585 N.E.2d 582 (Ohio Co. 1990), 90-D-2672, State v. Boyd

Docket Nº:90-D-2672.
Citation:585 N.E.2d 582, 61 Ohio Misc.2d 811
Opinion Judge:JEFFREY E. FROELICH, Judge.
Party Name:The STATE of Ohio v. BOYD.
Attorney:Gregory Spears, Asst. Pros. Atty., for the state., Palmer L. Boyd III, pro se. Gregory Spears, Asst. Pros. Atty., for the state. Palmer L. Boyd III, pro se.
Case Date:June 07, 1990
Court:County Court of Ohio
 
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Page 582

585 N.E.2d 582 (Ohio Co. 1990)

61 Ohio Misc.2d 811

The STATE of Ohio

v.

BOYD.

No. 90-D-2672.

Montgomery County Court of Ohio.

June 7, 1990

[61 Ohio Misc.2d 812] Syllabus by the Court

R.C. 4511.68(N) provides that no person shall stand or park a vehicle at any place where signs prohibit stopping. Thus, a person who "stops" his vehicle, with its motor running, alongside a curb marked with a sign stating "No parking permitted--fire lane" has not violated this statute.

Gregory Spears, Asst. Pros. Atty., for the state.

Palmer L. Boyd III, pro se.

JEFFREY E. FROELICH, Judge.

The defendant, Palmer L. Boyd III, is charged with violating R.C. 4511.68(N), which reads in relevant part as follows:

"No person shall stand or park a * * * vehicle * * * in any of the following places:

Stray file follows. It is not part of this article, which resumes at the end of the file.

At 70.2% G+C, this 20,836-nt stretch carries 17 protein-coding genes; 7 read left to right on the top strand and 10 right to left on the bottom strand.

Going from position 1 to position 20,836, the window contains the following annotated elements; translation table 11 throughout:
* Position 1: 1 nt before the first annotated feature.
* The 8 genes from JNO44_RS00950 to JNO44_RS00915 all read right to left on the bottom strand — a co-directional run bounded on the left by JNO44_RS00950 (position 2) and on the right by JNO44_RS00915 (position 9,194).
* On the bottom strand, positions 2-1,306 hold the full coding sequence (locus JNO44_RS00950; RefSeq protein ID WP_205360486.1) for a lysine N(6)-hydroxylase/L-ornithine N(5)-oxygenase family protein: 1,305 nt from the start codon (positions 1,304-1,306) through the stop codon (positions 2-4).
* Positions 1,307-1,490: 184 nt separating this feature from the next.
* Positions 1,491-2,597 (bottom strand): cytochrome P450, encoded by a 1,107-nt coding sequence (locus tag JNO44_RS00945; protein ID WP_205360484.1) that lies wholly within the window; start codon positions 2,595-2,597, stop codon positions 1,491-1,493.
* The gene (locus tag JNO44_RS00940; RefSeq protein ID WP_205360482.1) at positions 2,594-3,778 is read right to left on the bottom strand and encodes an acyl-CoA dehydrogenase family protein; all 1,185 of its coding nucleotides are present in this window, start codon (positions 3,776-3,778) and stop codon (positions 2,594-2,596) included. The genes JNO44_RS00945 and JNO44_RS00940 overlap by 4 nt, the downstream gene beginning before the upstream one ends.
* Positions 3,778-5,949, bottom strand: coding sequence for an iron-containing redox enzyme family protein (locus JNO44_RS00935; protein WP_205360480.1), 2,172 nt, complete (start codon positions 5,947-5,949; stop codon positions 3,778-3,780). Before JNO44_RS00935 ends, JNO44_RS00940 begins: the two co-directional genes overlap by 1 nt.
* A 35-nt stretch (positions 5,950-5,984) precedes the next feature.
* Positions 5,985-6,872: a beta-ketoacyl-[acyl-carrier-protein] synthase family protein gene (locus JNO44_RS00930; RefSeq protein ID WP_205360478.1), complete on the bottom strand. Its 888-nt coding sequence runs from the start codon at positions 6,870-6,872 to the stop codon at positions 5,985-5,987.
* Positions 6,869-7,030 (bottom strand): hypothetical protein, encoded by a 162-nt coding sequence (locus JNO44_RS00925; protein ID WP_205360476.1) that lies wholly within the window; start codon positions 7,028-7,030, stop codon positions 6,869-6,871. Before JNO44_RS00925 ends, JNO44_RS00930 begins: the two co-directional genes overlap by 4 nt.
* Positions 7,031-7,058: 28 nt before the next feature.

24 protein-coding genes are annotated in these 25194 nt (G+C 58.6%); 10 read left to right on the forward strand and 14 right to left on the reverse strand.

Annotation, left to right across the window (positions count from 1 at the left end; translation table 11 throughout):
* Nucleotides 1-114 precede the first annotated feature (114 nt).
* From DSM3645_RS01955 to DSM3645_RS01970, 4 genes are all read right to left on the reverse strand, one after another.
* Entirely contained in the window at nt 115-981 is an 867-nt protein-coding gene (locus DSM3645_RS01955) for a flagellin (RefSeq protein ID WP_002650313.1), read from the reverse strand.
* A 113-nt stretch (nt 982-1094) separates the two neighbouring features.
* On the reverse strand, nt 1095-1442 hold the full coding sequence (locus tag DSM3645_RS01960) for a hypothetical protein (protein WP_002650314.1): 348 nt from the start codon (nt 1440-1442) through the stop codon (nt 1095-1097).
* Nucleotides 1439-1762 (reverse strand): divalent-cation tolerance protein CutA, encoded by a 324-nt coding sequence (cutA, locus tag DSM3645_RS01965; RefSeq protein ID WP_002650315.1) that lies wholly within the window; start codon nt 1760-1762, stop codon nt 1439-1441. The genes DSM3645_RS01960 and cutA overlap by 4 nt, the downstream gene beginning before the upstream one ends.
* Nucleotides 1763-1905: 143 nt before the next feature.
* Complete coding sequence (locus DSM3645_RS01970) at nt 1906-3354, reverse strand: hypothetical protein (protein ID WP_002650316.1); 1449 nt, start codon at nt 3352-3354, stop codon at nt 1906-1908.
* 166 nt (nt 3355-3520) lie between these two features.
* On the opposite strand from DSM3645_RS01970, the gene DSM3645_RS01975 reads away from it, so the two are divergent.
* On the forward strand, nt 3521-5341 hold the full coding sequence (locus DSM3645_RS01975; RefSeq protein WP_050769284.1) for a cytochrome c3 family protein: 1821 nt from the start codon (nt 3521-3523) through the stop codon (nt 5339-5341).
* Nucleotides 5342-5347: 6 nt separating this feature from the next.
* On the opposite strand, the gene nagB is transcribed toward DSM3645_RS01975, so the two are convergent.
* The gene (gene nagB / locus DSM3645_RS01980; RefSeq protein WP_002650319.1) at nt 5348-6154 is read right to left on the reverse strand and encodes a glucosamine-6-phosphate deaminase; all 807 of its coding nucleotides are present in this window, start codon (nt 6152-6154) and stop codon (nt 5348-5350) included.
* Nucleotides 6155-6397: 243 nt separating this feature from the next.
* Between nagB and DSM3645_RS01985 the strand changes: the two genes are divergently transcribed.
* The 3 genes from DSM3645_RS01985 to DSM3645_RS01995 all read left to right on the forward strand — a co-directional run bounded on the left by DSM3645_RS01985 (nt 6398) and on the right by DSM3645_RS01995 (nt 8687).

" * * * (N) At any place where signs prohibit stopping[.]"

The parties have stipulated that the defendant was behind the wheel of a motor vehicle which, with its motor running, while stopped alongside a curb marked with a sign stating "No parking permitted--fire lane."

The defendant argues that he was not in violation of this statute since it only prohibits standing or parking at a place where a sign prohibits "stopping"; that is, defendant contends that since the sign in question did not prohibit stopping, he was not in violation of the statute. The prosecution argues that the definition of "parking" includes stopping or standing, or, alternatively, that the language in R.C. 4511.68(N), which requires a sign prohibiting "stopping," prohibits parking as well.

Page 583

There are no definitions of "stand," "park" or "stopping" in the Revised Code. At the same time, the court notes that the legislature has made distinctions between the different manners in which a vehicle can come to a stop. For example, R.C. 4511.66 prohibits "stop[ping], park[ing], or leave standing," any vehicle upon the highway; R.C. 4511.661 prohibits permitting a vehicle to "stand unattended"; R.C. 4511.681 deals only with "parking" a vehicle; R.C. 4511.69 deals with "stopp[ing] or park[ing]" a vehicle; and R.C. Chapter 4521 deals with violations of law that regulate the "standing or parking" of vehicles.

The court finds as a matter of fact that the vehicle of...

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